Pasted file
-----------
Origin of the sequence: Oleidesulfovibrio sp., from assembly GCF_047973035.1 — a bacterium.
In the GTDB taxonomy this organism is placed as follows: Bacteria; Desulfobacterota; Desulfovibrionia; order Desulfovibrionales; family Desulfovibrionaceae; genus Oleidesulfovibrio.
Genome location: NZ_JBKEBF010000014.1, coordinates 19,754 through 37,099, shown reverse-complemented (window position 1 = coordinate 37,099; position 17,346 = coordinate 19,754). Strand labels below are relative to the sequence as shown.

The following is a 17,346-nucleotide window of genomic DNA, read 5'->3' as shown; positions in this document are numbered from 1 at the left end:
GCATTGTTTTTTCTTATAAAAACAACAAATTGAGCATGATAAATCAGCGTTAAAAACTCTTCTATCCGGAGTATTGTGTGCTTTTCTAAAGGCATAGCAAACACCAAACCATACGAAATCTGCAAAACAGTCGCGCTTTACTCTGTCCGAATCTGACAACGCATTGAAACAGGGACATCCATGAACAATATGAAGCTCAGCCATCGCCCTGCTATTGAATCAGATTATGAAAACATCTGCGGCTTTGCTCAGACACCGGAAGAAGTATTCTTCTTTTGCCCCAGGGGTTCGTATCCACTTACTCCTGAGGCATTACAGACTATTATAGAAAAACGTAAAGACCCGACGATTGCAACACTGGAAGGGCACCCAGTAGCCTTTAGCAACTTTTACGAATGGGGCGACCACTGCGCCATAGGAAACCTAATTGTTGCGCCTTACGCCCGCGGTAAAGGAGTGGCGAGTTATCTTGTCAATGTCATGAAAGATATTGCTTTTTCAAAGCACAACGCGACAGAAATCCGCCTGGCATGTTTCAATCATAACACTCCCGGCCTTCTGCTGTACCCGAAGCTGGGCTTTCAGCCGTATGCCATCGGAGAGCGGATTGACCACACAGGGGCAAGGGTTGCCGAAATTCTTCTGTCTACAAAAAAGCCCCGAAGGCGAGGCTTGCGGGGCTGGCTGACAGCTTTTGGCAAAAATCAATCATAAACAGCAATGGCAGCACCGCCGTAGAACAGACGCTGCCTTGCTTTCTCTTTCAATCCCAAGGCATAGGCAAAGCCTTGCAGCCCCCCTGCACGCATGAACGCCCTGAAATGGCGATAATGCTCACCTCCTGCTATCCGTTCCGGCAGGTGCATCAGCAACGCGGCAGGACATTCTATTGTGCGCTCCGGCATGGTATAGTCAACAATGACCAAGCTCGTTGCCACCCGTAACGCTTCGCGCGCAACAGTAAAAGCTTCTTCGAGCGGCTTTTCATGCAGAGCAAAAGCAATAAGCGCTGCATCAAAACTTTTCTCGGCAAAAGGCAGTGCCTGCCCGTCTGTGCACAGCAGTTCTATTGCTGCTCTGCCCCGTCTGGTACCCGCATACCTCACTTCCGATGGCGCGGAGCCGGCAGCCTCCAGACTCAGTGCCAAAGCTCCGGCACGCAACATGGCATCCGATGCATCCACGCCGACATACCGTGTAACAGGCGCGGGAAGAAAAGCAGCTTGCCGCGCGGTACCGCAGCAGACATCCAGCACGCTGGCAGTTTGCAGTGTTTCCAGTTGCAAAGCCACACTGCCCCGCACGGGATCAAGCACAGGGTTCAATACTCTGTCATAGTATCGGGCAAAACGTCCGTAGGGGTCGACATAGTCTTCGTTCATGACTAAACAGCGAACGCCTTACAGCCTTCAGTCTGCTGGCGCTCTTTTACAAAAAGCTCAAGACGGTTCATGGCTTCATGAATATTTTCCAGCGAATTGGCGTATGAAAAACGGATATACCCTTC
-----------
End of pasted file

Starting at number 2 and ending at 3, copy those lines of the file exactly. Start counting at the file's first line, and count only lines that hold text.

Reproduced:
In the GTDB taxonomy this organism is placed as follows: Bacteria; Desulfobacterota; Desulfovibrionia; order Desulfovibrionales; family Desulfovibrionaceae; genus Oleidesulfovibrio.
Genome location: NZ_JBKEBF010000014.1, coordinates 19,754 through 37,099, shown reverse-complemented (window position 1 = coordinate 37,099; position 17,346 = coordinate 19,754). Strand labels below are relative to the sequence as shown.